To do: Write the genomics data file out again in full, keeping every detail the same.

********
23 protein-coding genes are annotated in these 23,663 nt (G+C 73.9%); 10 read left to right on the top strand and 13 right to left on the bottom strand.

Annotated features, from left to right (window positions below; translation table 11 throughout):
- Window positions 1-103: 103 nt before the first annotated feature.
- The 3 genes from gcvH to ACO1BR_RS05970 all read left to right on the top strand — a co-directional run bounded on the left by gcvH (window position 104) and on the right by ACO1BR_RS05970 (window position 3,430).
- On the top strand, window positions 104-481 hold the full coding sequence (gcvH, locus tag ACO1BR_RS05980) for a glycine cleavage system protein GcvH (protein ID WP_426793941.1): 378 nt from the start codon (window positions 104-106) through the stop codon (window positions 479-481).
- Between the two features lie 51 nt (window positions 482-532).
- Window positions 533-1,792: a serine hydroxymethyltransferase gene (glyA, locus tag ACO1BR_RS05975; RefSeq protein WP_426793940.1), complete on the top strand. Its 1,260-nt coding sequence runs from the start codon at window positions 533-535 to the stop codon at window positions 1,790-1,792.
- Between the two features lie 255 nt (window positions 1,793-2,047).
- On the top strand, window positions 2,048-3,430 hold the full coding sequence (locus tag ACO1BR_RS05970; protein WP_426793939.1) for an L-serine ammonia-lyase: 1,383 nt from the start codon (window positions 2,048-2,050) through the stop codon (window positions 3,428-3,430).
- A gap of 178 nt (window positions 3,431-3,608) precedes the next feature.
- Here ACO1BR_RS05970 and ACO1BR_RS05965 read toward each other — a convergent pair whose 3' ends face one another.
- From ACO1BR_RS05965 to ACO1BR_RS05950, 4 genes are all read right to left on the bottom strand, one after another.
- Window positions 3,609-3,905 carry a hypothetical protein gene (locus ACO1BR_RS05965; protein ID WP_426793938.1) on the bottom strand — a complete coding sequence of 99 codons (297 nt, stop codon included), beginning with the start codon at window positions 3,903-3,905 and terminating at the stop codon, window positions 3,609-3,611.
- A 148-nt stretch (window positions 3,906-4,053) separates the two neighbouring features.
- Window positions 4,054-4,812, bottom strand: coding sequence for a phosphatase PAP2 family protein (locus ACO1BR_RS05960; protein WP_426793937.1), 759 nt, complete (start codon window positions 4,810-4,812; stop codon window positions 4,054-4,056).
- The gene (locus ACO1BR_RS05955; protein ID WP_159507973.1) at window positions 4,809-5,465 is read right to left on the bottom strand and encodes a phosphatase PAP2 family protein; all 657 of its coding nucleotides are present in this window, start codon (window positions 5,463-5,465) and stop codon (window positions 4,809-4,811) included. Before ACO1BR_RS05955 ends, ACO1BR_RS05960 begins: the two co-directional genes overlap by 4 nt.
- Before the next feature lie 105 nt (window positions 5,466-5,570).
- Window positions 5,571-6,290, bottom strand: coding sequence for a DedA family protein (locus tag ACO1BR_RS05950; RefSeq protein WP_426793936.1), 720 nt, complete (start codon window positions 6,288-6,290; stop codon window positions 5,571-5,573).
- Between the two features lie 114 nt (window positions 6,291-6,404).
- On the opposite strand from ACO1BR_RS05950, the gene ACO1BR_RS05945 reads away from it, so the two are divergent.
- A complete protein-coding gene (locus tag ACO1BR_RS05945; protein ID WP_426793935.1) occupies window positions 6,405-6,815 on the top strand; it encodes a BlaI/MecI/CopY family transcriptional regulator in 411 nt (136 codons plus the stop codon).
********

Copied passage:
23 protein-coding genes are annotated in these 23,663 nt (G+C 73.9%); 10 read left to right on the top strand and 13 right to left on the bottom strand.

Annotated features, from left to right (window positions below; translation table 11 throughout):
- Window positions 1-103: 103 nt before the first annotated feature.
- The 3 genes from gcvH to ACO1BR_RS05970 all read left to right on the top strand — a co-directional run bounded on the left by gcvH (window position 104) and on the right by ACO1BR_RS05970 (window position 3,430).
- On the top strand, window positions 104-481 hold the full coding sequence (gcvH, locus tag ACO1BR_RS05980) for a glycine cleavage system protein GcvH (protein ID WP_426793941.1): 378 nt from the start codon (window positions 104-106) through the stop codon (window positions 479-481).
- Between the two features lie 51 nt (window positions 482-532).
- Window positions 533-1,792: a serine hydroxymethyltransferase gene (glyA, locus tag ACO1BR_RS05975; RefSeq protein WP_426793940.1), complete on the top strand. Its 1,260-nt coding sequence runs from the start codon at window positions 533-535 to the stop codon at window positions 1,790-1,792.
- Between the two features lie 255 nt (window positions 1,793-2,047).
- On the top strand, window positions 2,048-3,430 hold the full coding sequence (locus tag ACO1BR_RS05970; protein WP_426793939.1) for an L-serine ammonia-lyase: 1,383 nt from the start codon (window positions 2,048-2,050) through the stop codon (window positions 3,428-3,430).
- A gap of 178 nt (window positions 3,431-3,608) precedes the next feature.
- Here ACO1BR_RS05970 and ACO1BR_RS05965 read toward each other — a convergent pair whose 3' ends face one another.
- From ACO1BR_RS05965 to ACO1BR_RS05950, 4 genes are all read right to left on the bottom strand, one after another.
- Window positions 3,609-3,905 carry a hypothetical protein gene (locus ACO1BR_RS05965; protein ID WP_426793938.1) on the bottom strand — a complete coding sequence of 99 codons (297 nt, stop codon included), beginning with the start codon at window positions 3,903-3,905 and terminating at the stop codon, window positions 3,609-3,611.
- A 148-nt stretch (window positions 3,906-4,053) separates the two neighbouring features.
- Window positions 4,054-4,812, bottom strand: coding sequence for a phosphatase PAP2 family protein (locus ACO1BR_RS05960; protein WP_426793937.1), 759 nt, complete (start codon window positions 4,810-4,812; stop codon window positions 4,054-4,056).
- The gene (locus ACO1BR_RS05955; protein ID WP_159507973.1) at window positions 4,809-5,465 is read right to left on the bottom strand and encodes a phosphatase PAP2 family protein; all 657 of its coding nucleotides are present in this window, start codon (window positions 5,463-5,465) and stop codon (window positions 4,809-4,811) included. Before ACO1BR_RS05955 ends, ACO1BR_RS05960 begins: the two co-directional genes overlap by 4 nt.
- Before the next feature lie 105 nt (window positions 5,466-5,570).
- Window positions 5,571-6,290, bottom strand: coding sequence for a DedA family protein (locus tag ACO1BR_RS05950; RefSeq protein WP_426793936.1), 720 nt, complete (start codon window positions 6,288-6,290; stop codon window positions 5,571-5,573).
- Between the two features lie 114 nt (window positions 6,291-6,404).
- On the opposite strand from ACO1BR_RS05950, the gene ACO1BR_RS05945 reads away from it, so the two are divergent.
- A complete protein-coding gene (locus tag ACO1BR_RS05945; protein ID WP_426793935.1) occupies window positions 6,405-6,815 on the top strand; it encodes a BlaI/MecI/CopY family transcriptional regulator in 411 nt (136 codons plus the stop codon).